Cuban Trade Embargo Will Hurt Channel
Personal computers have for the first time gone on sale in Cuba, but the U.S. reseller channel is going to suffer because of the antiquated, ineffective and ridicuous trade embargo that the Bush Administration stubbornly clings to for that island nation.
The average Cuban couldn't own a personal computer (although many found creative ways around the ban), but now that policy has been changed. As the technology revolution takes root there, don't expect U.S. companies to benefit. As happened with telecom infrastructure there, Canadian, European and Asian businesses will benefit because they are free to market their technology. It makes no sense for the Americans to be shut out of Cuban high-tech sales; the nearest VAR is only 90 miles away in Florida.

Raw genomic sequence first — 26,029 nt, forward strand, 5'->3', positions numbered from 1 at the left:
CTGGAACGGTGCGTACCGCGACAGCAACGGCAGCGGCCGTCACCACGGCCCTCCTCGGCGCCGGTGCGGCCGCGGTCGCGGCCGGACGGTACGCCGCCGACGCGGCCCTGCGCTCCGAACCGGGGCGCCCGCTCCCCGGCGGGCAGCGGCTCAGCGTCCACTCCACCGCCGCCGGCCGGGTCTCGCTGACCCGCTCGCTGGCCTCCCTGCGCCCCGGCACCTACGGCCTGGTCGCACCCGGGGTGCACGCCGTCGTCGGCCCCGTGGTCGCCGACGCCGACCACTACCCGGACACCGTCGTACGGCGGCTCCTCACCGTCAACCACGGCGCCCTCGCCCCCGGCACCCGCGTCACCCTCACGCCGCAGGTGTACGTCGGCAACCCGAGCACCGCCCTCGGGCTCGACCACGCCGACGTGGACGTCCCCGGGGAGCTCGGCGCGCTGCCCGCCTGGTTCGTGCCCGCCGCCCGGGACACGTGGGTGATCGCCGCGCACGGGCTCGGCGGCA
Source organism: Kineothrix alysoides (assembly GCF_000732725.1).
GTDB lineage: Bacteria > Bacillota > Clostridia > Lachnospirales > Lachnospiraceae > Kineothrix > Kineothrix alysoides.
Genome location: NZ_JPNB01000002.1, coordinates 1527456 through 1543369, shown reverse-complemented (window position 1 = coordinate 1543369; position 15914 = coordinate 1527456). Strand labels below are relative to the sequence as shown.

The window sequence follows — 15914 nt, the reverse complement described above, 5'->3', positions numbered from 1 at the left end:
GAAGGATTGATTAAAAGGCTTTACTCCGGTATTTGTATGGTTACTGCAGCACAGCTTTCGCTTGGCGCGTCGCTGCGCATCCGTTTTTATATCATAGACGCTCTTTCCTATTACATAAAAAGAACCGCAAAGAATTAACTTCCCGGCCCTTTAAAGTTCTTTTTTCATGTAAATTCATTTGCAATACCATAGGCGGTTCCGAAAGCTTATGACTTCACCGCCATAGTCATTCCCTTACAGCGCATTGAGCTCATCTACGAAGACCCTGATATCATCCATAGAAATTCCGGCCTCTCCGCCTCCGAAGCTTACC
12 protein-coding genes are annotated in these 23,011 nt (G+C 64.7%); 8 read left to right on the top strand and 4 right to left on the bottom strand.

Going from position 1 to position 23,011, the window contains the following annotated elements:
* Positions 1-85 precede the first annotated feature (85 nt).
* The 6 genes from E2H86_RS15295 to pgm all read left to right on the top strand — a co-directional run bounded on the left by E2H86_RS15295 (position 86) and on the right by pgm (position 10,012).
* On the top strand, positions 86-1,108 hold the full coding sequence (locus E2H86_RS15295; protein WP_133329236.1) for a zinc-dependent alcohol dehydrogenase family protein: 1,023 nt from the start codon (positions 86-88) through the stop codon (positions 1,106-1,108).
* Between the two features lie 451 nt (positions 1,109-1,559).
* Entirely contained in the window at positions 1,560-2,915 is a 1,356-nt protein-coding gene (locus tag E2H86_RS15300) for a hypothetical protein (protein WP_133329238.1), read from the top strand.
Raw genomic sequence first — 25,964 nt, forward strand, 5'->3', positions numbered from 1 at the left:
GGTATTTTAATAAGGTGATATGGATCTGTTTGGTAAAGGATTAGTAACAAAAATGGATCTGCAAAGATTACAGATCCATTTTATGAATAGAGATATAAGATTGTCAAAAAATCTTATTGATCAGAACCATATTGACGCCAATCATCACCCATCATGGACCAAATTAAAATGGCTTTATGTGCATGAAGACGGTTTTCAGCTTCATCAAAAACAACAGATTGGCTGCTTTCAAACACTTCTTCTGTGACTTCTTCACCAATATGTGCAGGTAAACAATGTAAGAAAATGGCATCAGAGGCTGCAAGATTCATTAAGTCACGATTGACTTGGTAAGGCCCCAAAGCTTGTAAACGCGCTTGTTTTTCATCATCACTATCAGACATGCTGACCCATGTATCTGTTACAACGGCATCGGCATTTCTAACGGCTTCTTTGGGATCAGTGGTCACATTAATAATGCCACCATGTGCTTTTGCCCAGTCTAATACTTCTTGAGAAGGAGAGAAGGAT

This situation really underscores the absurdity of the Cuban trade embargo, which has accomplished nothing in 50 years except add to Cuban misery and enrich foreign companies at U.S. expense. A great opportunity to use U.S. technology to rebuild Cuba's technology infrastructure is going to be squandered because the U.S. government can't accept the notion that its policy has failed and the rest of the world wants nothing to do with it (and what a familiar refrain this has become.) Cuba may not be a trillion-dollar computer market, but it is a developing one located right next door. Where are all those free-market types who embrace capitalism's call? Denying Cuba U.S. computers isn't going to topple the regime. but providing the technology might well add to U.S. influence and help spur social change. (Computers and the Web certainly have in the rest of the world.) It's time for the U.S. to get real.